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51 Responses

  1. Duane Arnold says:

    “Larry Norman was a very complex man”

    Larry was a friend of mine and stayed in my home on a number of occasions. My bandmate, Michael, occasionally was a roadie for him. He was complex. I’m reading this biography and, thus far, I think it is a pretty balanced view. Well worth the time…

  2. bob1 says:

    Duane: Glad to hear your comments on the book.

    i’ve ordered it from Amazon and really looking forward to reading it!

    Here’s my Larry recollections:

    — Saw him perform at Explo ’72 with Love Song in what wasn’t an official Explo
    event, I guess. Also saw him wow the post-concert crowd — quite the showman!

    — Heard a pastor who was trying to get him to our area for a concert say how
    expensive a concert was.

    — As a High school teen with a recent “born again” experience, heard Larry’s
    “Sweet, Sweet Song of Salvation” on the local Xn station and was so excited
    to hear something religious enfleshed in a rock tune.

    He was unique I believe, one of a kind.

  3. ( |o )====::: says:

    “The perils of Christian rock…”

  4. ( |o )====::: says:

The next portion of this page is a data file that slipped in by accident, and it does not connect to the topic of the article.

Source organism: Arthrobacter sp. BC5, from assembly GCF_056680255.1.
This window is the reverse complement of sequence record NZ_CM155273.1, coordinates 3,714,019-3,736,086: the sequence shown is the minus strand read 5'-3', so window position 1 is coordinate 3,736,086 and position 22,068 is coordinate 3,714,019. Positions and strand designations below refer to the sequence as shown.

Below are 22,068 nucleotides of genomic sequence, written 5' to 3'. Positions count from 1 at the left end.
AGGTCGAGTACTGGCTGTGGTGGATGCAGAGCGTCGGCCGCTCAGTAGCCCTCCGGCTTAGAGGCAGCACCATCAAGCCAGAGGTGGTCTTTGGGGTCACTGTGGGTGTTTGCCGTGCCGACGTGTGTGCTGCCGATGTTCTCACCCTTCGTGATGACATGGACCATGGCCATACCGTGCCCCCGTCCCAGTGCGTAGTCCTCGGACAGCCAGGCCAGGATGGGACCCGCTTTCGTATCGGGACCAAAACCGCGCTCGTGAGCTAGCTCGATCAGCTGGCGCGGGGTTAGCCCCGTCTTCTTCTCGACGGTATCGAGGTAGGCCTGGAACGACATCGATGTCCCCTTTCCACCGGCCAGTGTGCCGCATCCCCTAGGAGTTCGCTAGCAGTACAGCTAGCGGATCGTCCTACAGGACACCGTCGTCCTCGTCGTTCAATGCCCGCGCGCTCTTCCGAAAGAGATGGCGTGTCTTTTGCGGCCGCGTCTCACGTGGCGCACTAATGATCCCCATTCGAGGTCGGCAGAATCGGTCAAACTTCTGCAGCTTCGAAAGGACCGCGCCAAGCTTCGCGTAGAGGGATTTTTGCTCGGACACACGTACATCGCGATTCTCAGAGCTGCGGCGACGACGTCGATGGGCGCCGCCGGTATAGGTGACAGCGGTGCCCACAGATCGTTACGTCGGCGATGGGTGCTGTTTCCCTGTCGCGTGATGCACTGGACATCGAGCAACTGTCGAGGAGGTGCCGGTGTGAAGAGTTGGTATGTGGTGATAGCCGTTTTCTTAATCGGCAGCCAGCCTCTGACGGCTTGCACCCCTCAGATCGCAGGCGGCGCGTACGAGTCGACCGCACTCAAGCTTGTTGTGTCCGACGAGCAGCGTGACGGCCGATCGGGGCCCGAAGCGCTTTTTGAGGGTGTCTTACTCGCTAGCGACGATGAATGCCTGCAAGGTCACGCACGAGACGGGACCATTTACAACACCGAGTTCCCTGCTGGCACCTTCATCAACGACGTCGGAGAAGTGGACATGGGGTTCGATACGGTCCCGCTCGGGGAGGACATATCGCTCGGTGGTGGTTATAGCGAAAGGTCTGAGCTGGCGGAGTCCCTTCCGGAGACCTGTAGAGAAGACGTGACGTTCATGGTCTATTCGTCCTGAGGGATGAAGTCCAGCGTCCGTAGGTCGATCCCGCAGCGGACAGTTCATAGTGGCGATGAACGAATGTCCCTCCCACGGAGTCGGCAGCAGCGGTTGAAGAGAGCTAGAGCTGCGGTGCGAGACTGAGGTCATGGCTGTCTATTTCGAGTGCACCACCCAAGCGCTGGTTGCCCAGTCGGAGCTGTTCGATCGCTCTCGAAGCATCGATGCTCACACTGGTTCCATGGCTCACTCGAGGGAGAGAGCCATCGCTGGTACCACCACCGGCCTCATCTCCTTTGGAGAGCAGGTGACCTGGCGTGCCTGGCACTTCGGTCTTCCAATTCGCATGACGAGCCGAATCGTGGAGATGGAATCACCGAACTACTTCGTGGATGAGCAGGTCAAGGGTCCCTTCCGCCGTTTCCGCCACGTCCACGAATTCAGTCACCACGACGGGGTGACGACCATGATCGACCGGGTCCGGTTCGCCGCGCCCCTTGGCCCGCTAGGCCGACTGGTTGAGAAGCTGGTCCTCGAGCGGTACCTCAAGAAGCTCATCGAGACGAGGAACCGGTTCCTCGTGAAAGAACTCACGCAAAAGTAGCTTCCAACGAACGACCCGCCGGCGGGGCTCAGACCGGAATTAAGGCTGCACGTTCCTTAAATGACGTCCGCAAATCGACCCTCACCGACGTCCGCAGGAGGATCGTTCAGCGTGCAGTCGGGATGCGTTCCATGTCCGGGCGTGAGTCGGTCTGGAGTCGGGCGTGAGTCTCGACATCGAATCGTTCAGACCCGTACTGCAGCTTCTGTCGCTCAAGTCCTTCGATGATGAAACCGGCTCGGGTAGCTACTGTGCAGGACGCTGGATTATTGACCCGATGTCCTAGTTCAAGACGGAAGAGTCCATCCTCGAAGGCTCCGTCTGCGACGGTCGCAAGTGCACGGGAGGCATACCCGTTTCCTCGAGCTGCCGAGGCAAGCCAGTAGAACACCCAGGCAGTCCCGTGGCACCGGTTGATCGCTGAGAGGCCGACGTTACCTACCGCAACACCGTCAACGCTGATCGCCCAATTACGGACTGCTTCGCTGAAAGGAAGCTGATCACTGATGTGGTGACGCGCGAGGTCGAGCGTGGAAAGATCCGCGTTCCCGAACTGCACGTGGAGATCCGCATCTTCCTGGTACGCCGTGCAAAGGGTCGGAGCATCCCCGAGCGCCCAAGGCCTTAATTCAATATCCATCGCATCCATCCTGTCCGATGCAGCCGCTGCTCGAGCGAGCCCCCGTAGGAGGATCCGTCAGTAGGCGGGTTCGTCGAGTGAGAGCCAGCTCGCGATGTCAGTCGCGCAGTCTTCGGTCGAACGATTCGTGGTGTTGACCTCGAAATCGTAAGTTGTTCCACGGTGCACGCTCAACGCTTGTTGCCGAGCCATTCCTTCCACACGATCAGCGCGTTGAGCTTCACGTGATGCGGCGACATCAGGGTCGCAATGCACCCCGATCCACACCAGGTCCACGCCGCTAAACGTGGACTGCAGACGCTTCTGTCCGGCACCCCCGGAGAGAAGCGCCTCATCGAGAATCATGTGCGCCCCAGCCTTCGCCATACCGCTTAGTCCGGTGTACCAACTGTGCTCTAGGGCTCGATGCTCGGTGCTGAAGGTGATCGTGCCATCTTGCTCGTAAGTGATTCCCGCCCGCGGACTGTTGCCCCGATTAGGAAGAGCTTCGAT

We need JesusJazz

  5. Josh the Baptist says:

    Duane, Larry Norman is another artist I never cared for 🙂

  6. Duane Arnold says:


    Just good music… ANY GENRE!

  7. Duane Arnold says:

    #5 Josh

    Oddly, apart from two particular albums, he was better live than on record. He had an almost unbelievable ability to “hold the stage”. I was talking a while back with John Michael Talbot about a concert we sponsored with Larry, with the The Talbot Brothers as the opening act. John said he never saw a performer hold an audience in the palm of his hand like Larry – before or since… He was something.

  8. ( |o )====::: says:

    “Holding the stage” is about being a performer and connecting with an audience.
    Then, there’s quality of music, a whole other thing.


  9. Duane Arnold says:


    Indeed. I’d watch Larry do it with an out of tune guitar, missing chords, etc. It was performance and, dare I say it, ‘charisma’…

  10. Muff Potter says:

    In my opinion, good music is good music.
    Devil, sinner, or saintly label has little if anything to do with it.

  11. Martin Luther's Disciple says:

    I was never impressed with Larry Norman and even less so today as I would classify his songs more Jesus People message than a scriptural Christian message – perhaps that is why he could hold a crowd..

  12. Duane Arnold says:


    Ever hear him or meet him?

  13. Martin Luther's Disciple says:

    Why would you ask if I ever heard him? I just gave my opinion of what I heard.

    Have I met him? No, would that matter? I have never met President Trump but I have formed some pretty accurate opinions as I am sure you have.

  14. Duane Arnold says:

    Accurate? Maybe yes, maybe no…

  15. Martin Luther's Disciple says:

    Fine, I withdraw my assessment that you have made some accurate assessments.

  16. Duane Arnold says:

    Very strange…